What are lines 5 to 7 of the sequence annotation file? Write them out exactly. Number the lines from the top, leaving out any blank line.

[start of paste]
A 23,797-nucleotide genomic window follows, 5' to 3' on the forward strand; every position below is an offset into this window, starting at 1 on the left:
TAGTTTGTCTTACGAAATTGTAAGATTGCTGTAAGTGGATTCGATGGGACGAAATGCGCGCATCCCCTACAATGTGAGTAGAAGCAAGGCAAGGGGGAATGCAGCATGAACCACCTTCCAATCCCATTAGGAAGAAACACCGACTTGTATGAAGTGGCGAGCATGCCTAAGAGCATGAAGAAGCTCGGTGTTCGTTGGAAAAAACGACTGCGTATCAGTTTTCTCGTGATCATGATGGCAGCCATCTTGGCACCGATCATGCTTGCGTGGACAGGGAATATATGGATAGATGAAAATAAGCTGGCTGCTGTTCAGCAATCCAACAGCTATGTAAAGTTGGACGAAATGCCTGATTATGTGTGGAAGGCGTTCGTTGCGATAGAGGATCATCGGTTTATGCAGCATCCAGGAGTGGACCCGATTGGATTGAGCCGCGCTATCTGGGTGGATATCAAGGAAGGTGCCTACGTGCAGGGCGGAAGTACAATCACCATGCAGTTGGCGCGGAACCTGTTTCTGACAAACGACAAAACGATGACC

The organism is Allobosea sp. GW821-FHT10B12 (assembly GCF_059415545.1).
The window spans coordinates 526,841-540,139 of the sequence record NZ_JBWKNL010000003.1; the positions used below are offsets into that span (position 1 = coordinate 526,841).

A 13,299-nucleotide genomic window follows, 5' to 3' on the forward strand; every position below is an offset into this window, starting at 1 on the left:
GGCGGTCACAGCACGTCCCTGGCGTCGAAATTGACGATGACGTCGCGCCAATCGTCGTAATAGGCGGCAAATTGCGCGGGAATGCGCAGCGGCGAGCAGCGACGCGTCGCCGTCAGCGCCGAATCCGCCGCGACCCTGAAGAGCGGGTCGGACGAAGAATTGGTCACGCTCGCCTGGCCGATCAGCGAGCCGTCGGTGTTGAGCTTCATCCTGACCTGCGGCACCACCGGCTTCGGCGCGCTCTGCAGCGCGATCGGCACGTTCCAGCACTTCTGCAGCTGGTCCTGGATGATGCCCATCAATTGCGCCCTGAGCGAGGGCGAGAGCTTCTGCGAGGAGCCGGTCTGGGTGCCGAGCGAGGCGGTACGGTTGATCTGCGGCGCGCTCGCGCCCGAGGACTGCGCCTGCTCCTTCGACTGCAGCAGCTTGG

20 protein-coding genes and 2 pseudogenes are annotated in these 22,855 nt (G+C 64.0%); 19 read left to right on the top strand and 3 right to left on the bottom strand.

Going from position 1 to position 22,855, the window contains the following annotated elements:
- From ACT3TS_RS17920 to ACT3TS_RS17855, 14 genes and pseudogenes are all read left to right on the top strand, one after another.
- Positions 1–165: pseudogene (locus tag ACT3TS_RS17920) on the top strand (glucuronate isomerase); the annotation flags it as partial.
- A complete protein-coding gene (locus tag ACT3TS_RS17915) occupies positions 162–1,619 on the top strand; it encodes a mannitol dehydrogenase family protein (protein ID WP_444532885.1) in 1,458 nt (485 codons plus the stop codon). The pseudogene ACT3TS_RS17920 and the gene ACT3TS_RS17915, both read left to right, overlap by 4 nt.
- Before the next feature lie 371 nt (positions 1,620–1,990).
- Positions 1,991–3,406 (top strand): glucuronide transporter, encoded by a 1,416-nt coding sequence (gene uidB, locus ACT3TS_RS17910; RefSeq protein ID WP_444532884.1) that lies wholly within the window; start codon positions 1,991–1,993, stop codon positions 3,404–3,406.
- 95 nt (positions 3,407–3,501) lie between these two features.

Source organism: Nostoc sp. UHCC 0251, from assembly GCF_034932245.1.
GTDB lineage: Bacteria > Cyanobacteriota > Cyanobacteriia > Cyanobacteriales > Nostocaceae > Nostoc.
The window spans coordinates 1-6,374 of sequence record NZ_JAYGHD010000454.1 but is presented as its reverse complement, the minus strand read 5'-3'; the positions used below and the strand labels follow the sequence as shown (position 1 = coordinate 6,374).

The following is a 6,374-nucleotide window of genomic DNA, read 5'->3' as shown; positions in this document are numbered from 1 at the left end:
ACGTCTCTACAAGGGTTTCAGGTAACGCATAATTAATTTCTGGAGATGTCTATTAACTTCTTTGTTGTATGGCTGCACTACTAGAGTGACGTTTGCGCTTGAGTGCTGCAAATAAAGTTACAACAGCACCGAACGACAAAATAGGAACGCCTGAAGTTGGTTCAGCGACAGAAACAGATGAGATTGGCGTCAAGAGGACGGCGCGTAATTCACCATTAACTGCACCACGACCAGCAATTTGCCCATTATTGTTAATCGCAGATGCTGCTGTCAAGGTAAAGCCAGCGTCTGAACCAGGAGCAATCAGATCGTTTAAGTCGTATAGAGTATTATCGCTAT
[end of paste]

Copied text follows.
A 13,299-nucleotide genomic window follows, 5' to 3' on the forward strand; every position below is an offset into this window, starting at 1 on the left:
GGCGGTCACAGCACGTCCCTGGCGTCGAAATTGACGATGACGTCGCGCCAATCGTCGTAATAGGCGGCAAATTGCGCGGGAATGCGCAGCGGCGAGCAGCGACGCGTCGCCGTCAGCGCCGAATCCGCCGCGACCCTGAAGAGCGGGTCGGACGAAGAATTGGTCACGCTCGCCTGGCCGATCAGCGAGCCGTCGGTGTTGAGCTTCATCCTGACCTGCGGCACCACCGGCTTCGGCGCGCTCTGCAGCGCGATCGGCACGTTCCAGCACTTCTGCAGCTGGTCCTGGATGATGCCCATCAATTGCGCCCTGAGCGAGGGCGAGAGCTTCTGCGAGGAGCCGGTCTGGGTGCCGAGCGAGGCGGTACGGTTGATCTGCGGCGCGCTCGCGCCCGAGGACTGCGCCTGCTCCTTCGACTGCAGCAGCTTGG

20 protein-coding genes and 2 pseudogenes are annotated in these 22,855 nt (G+C 64.0%); 19 read left to right on the top strand and 3 right to left on the bottom strand.